John Liu: Standing Up for Put-Upon Drivers

john_liu_bio_pic.JPGJoining other public officials in the war on parking enforcement, Queens City Council Member John Liu wants to keep drivers sane by changing the rule that permits them to park by a broken meter for one hour. Instead, Liu says, motorists should be allowed to defer to time limits set by street signs.

In an e-mail blast entitled "Parking Rules That Drive People Crazy," Liu staffer Barbara Baruch writes:

The City Council Transportation Committee, chaired by Council Member John Liu, is continuously proposing ways to make parking in New York City "a more civilized experience". One way is to prevent unreasonable parking tickets that chronically plague New Yorkers by clarifying confusing and inconsistent parking regulations such as the "broken meter rule".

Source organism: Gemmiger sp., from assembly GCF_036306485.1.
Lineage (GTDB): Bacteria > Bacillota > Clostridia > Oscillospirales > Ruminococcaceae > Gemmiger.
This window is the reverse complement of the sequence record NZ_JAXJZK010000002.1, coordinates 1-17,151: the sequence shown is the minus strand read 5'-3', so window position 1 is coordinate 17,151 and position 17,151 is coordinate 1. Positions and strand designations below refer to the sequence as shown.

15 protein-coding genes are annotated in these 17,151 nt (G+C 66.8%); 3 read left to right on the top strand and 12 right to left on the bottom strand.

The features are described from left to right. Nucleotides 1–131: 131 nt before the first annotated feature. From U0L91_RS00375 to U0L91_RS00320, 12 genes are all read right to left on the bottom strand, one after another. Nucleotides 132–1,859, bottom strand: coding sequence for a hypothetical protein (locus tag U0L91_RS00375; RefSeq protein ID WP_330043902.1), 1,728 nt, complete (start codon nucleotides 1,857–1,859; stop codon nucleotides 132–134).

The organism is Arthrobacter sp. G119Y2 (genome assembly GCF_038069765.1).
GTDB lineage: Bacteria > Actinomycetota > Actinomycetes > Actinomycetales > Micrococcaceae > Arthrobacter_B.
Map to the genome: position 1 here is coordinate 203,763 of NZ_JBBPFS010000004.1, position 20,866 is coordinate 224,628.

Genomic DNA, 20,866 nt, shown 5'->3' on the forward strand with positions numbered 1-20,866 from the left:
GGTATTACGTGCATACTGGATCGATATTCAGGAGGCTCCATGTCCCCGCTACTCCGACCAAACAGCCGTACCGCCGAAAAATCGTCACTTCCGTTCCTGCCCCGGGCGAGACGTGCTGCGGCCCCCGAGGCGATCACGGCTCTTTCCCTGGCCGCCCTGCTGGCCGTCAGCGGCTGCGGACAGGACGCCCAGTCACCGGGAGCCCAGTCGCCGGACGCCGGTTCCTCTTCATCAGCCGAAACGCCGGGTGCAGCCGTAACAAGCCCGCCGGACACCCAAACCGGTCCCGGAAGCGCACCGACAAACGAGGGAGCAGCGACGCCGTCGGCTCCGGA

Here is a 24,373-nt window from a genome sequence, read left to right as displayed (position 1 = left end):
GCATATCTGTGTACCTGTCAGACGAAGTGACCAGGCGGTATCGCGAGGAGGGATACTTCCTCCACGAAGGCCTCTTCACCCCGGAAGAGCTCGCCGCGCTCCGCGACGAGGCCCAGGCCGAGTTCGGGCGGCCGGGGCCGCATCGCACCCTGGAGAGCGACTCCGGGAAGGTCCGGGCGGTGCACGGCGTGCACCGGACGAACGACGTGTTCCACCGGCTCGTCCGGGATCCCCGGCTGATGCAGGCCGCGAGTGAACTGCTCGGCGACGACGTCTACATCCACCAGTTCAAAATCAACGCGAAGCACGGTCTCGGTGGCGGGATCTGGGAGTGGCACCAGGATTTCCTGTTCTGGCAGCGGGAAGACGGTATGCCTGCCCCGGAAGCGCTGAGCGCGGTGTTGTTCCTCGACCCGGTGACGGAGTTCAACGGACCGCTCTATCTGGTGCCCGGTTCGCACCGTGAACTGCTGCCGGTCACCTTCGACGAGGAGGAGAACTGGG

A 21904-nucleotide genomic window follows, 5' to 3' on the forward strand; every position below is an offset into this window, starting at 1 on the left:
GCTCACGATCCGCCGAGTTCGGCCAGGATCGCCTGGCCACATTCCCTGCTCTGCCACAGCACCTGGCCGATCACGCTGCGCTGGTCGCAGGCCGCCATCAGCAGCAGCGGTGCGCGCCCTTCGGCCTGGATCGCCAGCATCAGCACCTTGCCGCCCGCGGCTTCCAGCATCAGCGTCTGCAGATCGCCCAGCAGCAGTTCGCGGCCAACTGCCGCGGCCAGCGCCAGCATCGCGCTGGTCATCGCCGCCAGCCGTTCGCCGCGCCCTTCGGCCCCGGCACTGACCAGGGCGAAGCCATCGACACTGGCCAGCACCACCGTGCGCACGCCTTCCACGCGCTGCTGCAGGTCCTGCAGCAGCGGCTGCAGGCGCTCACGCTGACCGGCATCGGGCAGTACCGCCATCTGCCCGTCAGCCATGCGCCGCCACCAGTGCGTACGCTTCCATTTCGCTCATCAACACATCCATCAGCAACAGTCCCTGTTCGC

The Department of Transportation says the current rule curbs vandalism. At a recent committee hearing, DOT Deputy Commissioner David Woloch testified that "The longer the time is extended, the greater incentive there is for someone to break a meter.” Liu and other council members, including Simcha Felder of Brooklyn, disagree.

"The DOT needs to find better balance," Liu said. "It’s sheer
obstinacy to perpetuate the broken meter rule when the rule does not
deter vandals and yet penalizes law-abiding motorists."

Liu has introduced legislation that would do away with the current rule, along with another bill requiring DOT to replace all coin meters with Muni-Meters by July 2010.

  • Marty Barfowitz

    I wonder when John Liu or any other New York City elected official is going to stand up for bus riders, without question, the most put-upon, mistreated and abused user of NYC streets.

  • “…proposing ways to make parking in New York City ‘a more civilized experience’.”

    So that’s why NYC is so uncivilized. It’s those darned parking rules!

  • JK